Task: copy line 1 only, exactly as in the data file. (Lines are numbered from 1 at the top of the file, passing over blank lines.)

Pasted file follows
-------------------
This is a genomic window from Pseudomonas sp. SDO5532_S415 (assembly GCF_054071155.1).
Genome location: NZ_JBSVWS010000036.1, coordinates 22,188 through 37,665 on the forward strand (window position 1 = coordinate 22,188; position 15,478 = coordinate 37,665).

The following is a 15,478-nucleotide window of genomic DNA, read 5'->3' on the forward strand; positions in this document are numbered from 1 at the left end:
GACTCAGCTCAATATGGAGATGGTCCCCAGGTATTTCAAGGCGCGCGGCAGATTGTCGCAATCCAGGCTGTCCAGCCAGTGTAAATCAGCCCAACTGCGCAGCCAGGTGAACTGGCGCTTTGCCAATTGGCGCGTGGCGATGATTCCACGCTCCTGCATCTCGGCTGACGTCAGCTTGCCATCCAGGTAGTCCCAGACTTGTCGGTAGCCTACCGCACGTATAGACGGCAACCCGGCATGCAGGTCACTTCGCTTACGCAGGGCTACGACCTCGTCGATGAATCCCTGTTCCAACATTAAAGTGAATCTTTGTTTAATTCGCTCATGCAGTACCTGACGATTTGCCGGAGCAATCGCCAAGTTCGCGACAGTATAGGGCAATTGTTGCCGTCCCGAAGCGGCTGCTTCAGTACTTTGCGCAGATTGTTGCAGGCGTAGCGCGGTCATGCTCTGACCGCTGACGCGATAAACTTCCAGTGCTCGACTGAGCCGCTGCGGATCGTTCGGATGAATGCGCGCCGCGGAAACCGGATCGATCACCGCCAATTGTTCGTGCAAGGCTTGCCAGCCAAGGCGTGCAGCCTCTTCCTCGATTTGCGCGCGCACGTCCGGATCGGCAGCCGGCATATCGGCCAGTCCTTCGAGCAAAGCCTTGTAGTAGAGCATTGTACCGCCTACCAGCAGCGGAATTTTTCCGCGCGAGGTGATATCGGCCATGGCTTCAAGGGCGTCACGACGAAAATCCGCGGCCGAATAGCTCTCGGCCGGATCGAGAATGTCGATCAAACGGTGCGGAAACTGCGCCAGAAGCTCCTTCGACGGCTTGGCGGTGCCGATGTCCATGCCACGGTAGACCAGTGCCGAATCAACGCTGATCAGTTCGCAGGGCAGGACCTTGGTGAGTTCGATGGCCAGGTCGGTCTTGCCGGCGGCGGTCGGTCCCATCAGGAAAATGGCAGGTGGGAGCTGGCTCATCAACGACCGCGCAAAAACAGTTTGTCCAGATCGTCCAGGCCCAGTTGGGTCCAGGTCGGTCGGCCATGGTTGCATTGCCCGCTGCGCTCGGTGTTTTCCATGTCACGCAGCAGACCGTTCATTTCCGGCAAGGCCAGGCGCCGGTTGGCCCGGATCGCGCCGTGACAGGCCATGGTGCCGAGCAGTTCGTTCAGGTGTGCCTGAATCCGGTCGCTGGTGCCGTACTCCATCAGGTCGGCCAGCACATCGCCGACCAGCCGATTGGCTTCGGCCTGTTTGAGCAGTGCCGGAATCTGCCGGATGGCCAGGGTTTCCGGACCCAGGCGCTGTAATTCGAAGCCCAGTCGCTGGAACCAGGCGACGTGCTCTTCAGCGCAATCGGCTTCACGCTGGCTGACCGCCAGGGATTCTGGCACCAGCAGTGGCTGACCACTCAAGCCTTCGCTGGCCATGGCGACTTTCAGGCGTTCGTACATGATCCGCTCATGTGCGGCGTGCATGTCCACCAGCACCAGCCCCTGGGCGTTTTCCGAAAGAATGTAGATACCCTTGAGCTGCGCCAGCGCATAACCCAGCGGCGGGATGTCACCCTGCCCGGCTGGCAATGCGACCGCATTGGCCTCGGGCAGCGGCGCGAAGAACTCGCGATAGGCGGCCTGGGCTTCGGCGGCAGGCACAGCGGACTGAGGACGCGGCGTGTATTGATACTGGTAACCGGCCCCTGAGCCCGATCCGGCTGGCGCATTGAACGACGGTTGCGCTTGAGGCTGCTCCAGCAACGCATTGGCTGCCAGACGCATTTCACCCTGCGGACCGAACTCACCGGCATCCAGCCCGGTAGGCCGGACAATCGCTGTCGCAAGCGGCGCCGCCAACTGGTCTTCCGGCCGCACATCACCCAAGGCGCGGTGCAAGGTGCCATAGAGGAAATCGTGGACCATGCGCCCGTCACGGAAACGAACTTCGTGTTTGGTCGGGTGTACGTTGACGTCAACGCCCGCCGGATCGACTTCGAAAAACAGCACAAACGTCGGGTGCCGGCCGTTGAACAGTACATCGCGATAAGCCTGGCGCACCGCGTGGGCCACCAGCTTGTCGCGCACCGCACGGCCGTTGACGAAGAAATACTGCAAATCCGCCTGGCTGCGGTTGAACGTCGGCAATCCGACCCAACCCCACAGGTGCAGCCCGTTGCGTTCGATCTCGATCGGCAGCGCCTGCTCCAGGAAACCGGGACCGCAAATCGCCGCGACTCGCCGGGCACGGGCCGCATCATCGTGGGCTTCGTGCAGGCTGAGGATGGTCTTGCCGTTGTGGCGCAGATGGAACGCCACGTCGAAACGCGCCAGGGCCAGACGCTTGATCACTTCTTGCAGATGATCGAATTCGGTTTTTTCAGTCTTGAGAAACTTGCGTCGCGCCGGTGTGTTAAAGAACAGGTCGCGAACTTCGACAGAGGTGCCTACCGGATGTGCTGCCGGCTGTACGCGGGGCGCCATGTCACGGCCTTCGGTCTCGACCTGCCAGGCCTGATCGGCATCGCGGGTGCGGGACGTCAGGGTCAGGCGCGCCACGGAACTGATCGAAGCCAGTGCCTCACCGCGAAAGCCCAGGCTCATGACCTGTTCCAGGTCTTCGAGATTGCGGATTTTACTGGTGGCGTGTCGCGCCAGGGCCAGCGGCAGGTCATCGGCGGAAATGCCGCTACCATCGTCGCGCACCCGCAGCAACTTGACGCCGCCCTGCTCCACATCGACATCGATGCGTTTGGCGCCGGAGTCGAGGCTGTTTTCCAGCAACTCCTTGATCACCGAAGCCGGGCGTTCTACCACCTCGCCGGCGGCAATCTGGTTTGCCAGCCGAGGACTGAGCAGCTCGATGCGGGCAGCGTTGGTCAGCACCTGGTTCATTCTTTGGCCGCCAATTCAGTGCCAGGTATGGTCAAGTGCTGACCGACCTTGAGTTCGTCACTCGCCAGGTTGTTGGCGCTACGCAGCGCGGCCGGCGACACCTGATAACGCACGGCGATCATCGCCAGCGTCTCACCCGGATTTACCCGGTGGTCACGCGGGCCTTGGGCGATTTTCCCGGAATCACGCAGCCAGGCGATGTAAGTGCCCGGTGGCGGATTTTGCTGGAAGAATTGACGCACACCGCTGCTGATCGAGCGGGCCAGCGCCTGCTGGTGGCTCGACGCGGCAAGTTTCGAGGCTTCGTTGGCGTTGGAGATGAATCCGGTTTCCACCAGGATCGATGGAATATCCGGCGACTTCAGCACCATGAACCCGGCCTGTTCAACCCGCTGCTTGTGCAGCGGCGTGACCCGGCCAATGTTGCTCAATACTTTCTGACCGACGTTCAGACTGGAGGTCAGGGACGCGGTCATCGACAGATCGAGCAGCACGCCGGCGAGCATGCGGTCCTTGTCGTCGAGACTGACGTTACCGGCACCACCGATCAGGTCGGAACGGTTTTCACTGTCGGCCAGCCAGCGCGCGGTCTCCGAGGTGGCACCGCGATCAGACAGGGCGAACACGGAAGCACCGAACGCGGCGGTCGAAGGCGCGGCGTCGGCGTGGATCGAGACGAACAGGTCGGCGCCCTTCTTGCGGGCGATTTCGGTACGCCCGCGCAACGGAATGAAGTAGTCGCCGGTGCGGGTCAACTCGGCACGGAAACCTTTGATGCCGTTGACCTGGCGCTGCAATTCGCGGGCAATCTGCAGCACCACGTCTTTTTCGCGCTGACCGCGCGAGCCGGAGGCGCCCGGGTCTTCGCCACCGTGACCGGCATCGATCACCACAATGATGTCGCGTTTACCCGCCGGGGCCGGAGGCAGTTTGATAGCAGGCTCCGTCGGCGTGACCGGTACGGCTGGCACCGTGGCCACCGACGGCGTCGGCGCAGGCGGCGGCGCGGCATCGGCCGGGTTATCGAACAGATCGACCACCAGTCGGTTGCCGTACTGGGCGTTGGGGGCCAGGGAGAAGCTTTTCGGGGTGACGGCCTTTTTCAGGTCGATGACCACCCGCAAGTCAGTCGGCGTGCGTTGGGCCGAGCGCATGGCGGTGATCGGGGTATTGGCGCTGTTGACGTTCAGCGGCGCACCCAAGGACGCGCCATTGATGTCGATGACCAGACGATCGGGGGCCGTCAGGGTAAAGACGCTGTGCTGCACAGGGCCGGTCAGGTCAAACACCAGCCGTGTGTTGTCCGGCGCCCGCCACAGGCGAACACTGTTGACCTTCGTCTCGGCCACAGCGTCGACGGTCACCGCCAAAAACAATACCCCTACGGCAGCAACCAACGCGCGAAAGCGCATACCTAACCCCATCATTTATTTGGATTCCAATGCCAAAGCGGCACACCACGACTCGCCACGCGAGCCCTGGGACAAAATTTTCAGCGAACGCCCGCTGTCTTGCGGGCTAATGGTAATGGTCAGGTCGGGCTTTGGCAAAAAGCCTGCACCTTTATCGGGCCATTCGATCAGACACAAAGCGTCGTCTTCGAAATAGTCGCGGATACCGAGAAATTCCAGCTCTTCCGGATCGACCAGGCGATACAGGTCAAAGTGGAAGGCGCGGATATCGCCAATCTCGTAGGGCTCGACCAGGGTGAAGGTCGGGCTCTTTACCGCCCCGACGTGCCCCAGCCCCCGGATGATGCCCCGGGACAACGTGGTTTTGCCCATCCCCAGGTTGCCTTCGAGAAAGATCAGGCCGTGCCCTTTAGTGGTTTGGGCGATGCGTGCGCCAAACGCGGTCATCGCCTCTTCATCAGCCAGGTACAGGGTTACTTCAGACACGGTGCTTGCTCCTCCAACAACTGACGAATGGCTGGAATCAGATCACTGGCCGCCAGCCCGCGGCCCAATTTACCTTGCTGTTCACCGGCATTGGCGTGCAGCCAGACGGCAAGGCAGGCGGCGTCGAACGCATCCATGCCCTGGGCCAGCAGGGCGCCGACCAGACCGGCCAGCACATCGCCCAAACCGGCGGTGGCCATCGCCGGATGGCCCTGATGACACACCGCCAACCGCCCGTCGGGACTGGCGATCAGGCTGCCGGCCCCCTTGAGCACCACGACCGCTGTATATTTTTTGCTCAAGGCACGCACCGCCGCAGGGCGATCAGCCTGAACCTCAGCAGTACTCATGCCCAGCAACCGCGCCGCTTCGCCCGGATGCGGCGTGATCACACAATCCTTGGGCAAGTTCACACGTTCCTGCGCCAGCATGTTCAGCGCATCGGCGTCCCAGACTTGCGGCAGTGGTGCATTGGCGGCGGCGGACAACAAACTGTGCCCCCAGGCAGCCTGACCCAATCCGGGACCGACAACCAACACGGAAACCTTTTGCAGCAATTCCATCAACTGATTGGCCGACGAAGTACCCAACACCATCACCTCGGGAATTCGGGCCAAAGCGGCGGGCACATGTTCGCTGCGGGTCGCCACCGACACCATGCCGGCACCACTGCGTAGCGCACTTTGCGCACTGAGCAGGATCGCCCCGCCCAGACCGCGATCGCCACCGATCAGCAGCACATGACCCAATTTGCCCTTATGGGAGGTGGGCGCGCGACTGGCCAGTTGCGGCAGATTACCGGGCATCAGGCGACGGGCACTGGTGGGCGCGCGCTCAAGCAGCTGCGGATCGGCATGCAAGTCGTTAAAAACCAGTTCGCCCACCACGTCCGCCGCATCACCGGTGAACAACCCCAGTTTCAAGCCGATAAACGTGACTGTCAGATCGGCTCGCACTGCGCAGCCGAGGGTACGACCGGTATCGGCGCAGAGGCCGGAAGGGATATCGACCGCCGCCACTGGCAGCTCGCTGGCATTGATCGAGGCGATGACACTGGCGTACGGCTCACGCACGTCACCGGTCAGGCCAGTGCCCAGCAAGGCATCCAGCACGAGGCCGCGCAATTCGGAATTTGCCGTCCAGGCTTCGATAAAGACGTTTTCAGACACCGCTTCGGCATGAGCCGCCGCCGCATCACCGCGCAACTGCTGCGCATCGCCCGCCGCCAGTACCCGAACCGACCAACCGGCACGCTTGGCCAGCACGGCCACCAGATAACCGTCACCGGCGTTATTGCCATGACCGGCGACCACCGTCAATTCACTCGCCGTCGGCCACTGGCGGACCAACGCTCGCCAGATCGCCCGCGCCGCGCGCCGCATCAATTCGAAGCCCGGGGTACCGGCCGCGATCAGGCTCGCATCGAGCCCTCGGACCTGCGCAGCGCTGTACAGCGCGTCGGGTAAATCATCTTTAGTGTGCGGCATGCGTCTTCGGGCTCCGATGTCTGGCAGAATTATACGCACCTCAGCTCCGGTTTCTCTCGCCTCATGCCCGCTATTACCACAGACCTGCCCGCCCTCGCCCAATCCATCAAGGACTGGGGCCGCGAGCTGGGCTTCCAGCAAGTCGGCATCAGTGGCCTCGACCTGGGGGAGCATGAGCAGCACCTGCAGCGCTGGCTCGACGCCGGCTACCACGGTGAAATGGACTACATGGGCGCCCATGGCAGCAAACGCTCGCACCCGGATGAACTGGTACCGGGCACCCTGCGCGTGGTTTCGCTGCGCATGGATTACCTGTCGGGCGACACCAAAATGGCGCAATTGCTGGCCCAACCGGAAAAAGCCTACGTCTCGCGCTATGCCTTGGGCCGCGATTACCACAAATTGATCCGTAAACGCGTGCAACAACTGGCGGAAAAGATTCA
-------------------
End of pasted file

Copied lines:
This is a genomic window from Pseudomonas sp. SDO5532_S415 (assembly GCF_054071155.1).